In recent years, the South African energy landscape has undergone significant changes with the introduction of a number of private and public sector renewable energy projects.
In order to ensure the commercial viability of the renewable energy projects, Government introduced an energy efficiency program which provides for qualifying tax allowances so as to assist and encourage taxpayers to reduce their energy footprint.
In particular, the energy efficiency savings tax incentive was implemented in November 2013, following the promulgation into law of s12L of the Income Tax, No 58 of 1962 (Act). Section 12L of the Act was introduced mainly to encourage the uptake of energy efficiency measures that result in improvements in energy use and which contribute towards reductions in greenhouse gasses.
Section 12L provides a qualifying taxpayer with an allowance for implementing technology resulting in measured and verified energy efficiency savings. Subject to certain compliance and registration requirements being met, the allowance under s12L is calculated at 45 cents per kilowatt hour or kilowatt hour equivalent of energy efficiency savings.
The potential difficulty with s12L in its current form is that a taxpayer would essentially only receive a once-off benefit in their first year of assessment, unless continuous energy efficiency processes are put in place year-on-year. The costs incurred could possibly outweigh any benefits under s12L after the first year of assessment in which the allowance is claimed, which is mainly due to the calculation of the baseline from which energy efficient savings is measured. Furthermore, since the introduction of the incentive, the rate of 45 cents per kilowatt hour has not been adjusted and is therefore deemed insufficient to incentivise energy efficiency projects.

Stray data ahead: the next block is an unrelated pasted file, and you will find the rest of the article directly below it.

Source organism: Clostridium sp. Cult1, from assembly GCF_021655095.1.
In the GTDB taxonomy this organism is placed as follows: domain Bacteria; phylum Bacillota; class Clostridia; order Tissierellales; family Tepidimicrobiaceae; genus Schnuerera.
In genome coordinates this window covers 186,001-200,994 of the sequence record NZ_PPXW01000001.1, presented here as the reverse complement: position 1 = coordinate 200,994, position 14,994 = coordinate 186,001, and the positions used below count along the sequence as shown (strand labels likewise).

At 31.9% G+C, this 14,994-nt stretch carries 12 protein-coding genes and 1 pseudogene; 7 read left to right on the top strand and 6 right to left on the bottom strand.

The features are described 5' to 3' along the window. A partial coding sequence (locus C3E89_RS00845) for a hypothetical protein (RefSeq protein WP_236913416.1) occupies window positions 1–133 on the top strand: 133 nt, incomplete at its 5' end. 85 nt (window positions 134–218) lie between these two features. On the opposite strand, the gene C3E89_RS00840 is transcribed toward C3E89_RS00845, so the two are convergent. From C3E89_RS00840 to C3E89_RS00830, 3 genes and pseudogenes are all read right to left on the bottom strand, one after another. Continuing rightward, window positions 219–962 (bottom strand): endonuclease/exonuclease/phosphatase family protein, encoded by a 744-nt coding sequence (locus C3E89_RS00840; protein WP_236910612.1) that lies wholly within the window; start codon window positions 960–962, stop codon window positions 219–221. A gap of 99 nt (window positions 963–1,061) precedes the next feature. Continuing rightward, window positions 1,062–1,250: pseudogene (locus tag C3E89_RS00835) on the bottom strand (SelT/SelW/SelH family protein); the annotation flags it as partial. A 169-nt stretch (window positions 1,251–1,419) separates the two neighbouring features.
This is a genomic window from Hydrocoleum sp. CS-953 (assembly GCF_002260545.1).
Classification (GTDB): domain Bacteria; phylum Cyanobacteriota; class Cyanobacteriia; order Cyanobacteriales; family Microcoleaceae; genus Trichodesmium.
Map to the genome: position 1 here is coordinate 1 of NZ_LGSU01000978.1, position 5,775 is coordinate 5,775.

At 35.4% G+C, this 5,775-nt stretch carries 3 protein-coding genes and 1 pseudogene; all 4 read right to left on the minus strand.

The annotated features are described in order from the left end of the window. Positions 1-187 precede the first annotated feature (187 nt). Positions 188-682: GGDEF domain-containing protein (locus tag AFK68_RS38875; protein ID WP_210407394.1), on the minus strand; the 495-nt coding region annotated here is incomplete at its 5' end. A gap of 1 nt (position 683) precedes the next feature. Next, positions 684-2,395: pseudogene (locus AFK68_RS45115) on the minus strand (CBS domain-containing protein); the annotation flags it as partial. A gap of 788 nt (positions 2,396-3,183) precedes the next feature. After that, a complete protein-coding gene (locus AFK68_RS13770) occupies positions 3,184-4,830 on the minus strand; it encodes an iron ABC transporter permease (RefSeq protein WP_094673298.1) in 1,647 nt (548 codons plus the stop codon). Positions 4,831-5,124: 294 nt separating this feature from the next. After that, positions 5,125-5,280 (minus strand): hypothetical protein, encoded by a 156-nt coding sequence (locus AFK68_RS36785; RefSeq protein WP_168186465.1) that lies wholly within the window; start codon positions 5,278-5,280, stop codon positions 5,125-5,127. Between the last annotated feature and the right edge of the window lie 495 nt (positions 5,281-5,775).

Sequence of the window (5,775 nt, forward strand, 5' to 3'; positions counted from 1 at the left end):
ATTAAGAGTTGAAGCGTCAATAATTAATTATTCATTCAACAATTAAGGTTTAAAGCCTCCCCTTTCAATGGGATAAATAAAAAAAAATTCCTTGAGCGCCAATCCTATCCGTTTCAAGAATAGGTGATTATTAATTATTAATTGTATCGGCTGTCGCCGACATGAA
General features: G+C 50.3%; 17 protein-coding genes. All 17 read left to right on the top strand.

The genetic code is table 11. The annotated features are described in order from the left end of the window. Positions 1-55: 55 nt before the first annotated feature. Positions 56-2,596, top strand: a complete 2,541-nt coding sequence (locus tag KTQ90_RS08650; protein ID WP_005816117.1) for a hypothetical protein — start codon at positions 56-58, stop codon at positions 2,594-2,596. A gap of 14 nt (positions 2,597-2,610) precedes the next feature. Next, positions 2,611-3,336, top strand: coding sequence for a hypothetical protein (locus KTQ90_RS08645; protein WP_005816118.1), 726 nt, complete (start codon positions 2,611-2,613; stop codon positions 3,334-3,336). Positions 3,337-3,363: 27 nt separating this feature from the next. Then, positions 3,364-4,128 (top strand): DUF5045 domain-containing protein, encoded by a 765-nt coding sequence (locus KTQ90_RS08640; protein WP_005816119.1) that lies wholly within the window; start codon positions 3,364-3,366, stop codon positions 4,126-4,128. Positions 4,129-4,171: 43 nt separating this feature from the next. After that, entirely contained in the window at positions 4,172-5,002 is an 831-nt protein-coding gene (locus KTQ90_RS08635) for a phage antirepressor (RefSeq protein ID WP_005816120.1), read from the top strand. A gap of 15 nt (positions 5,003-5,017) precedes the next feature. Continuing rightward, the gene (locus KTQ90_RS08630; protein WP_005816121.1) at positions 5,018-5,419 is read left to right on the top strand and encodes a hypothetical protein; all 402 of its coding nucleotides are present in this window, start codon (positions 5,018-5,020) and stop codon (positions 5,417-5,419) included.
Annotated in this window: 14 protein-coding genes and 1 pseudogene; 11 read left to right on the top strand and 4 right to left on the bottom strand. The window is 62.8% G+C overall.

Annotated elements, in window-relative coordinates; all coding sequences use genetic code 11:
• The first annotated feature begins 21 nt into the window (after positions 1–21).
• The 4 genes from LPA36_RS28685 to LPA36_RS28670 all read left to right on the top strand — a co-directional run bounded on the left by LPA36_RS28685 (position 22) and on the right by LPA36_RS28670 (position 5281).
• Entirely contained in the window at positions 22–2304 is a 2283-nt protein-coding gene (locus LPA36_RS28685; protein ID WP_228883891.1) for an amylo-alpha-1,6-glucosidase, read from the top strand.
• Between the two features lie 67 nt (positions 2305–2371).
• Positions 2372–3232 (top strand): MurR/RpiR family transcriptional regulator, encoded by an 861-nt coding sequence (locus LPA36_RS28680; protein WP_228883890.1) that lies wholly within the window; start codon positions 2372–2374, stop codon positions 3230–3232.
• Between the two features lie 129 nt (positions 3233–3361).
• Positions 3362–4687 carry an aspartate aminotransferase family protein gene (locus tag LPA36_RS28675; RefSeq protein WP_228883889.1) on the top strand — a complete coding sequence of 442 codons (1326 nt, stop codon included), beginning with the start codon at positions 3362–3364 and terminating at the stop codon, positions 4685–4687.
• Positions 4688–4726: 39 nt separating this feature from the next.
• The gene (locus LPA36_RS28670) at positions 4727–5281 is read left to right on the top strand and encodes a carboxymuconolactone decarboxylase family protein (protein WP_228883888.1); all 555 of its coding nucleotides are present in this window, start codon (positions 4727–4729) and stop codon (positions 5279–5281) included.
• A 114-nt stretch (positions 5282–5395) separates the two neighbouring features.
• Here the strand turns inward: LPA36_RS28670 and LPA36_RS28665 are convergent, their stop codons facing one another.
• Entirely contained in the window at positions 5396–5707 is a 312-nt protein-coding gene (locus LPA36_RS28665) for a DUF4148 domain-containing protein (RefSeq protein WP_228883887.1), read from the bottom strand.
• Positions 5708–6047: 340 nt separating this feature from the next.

In order to address the aforementioned anomaly, the recently published Taxation Laws Amendment Bill 29 of 2015, which was tabled in Parliament on 27 October 2015 – which is likely to be promulgated in its current form – makes a welcome proposal to adjust the amount of the allowance to be claimed by qualifying taxpayers. In particular, it is proposed that the amount of the allowance to be claimed by qualifying taxpayers, in respect of energy efficiency savings, be increased from 45 cents per kilowatt hour to 95 cents per kilowatt hour or kilowatt hour equivalent of energy efficiency savings.
The promulgation of the proposed amendment is likely to ensure that the substantial investment and compliance costs, relating to the uptake of energy efficiency projects, are commercially viable thereby assisting and encouraging taxpayers to reduce their energy footprints.
The amendment is deemed to come into operation on 1 March 2015 and applies in respect of years of assessment commencing on or after that date.